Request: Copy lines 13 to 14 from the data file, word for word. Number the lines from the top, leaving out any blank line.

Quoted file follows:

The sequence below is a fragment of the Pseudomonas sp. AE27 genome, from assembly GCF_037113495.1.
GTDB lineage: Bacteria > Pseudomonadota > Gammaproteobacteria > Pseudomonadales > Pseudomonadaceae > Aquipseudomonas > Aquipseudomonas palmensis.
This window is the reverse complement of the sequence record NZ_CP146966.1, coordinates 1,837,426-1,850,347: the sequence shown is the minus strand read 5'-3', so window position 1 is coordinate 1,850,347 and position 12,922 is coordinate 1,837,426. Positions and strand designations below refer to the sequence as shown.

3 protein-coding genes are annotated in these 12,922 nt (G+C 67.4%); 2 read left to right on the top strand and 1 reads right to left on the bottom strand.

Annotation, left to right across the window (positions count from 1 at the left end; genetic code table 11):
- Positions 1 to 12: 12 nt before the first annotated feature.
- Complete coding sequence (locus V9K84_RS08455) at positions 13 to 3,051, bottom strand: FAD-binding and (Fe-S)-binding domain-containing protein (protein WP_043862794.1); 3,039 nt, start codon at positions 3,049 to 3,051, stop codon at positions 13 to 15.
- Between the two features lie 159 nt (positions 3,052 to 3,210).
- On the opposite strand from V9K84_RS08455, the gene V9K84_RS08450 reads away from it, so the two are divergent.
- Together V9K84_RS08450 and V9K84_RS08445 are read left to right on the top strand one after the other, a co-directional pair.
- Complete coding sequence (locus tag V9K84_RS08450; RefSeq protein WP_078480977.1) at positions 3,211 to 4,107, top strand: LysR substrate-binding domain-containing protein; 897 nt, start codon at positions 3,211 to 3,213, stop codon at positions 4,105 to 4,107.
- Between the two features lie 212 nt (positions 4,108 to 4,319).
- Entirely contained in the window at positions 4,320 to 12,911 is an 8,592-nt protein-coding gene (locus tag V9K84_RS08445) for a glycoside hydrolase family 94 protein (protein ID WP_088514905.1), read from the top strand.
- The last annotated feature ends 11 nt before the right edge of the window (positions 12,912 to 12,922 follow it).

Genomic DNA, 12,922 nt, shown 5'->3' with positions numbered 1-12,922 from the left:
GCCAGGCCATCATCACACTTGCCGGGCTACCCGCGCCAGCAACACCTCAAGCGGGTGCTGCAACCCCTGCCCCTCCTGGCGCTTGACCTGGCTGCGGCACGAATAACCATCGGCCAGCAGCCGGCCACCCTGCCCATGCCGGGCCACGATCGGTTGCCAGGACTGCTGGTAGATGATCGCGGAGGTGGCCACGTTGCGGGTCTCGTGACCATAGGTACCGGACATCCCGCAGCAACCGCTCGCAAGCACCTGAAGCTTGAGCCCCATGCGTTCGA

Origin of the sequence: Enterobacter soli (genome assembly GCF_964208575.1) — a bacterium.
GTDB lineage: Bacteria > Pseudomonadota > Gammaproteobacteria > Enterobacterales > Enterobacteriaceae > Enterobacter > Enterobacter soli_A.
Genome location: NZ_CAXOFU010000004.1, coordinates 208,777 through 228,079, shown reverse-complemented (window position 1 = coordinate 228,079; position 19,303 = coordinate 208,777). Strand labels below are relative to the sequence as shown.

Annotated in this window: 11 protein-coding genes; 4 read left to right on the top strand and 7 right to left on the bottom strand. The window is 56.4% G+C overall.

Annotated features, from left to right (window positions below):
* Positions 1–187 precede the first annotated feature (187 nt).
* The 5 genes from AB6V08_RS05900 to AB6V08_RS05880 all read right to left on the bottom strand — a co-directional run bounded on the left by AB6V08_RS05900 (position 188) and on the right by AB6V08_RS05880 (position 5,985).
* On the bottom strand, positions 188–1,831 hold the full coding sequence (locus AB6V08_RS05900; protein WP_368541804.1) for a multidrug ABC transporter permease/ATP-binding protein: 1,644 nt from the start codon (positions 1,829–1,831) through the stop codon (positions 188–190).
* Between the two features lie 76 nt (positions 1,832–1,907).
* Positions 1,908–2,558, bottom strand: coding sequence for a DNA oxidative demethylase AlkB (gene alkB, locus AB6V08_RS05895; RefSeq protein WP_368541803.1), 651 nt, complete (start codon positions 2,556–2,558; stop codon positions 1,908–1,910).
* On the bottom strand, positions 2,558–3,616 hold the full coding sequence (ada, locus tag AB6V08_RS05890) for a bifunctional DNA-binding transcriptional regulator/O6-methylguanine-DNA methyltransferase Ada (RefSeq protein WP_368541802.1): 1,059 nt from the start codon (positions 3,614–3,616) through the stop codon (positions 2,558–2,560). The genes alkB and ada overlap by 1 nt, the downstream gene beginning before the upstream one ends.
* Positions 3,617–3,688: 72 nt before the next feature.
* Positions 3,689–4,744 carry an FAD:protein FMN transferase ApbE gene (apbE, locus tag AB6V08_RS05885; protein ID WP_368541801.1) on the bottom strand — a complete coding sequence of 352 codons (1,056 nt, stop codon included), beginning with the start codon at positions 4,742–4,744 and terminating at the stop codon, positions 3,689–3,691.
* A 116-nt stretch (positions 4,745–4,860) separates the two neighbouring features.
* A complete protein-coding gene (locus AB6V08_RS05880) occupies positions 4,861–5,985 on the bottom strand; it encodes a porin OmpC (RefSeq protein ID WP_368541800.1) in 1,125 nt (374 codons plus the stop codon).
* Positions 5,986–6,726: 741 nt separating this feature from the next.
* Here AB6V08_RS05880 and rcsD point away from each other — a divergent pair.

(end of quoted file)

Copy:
- Entirely contained in the window at positions 4,320 to 12,911 is an 8,592-nt protein-coding gene (locus tag V9K84_RS08445) for a glycoside hydrolase family 94 protein (protein ID WP_088514905.1), read from the top strand.
- The last annotated feature ends 11 nt before the right edge of the window (positions 12,912 to 12,922 follow it).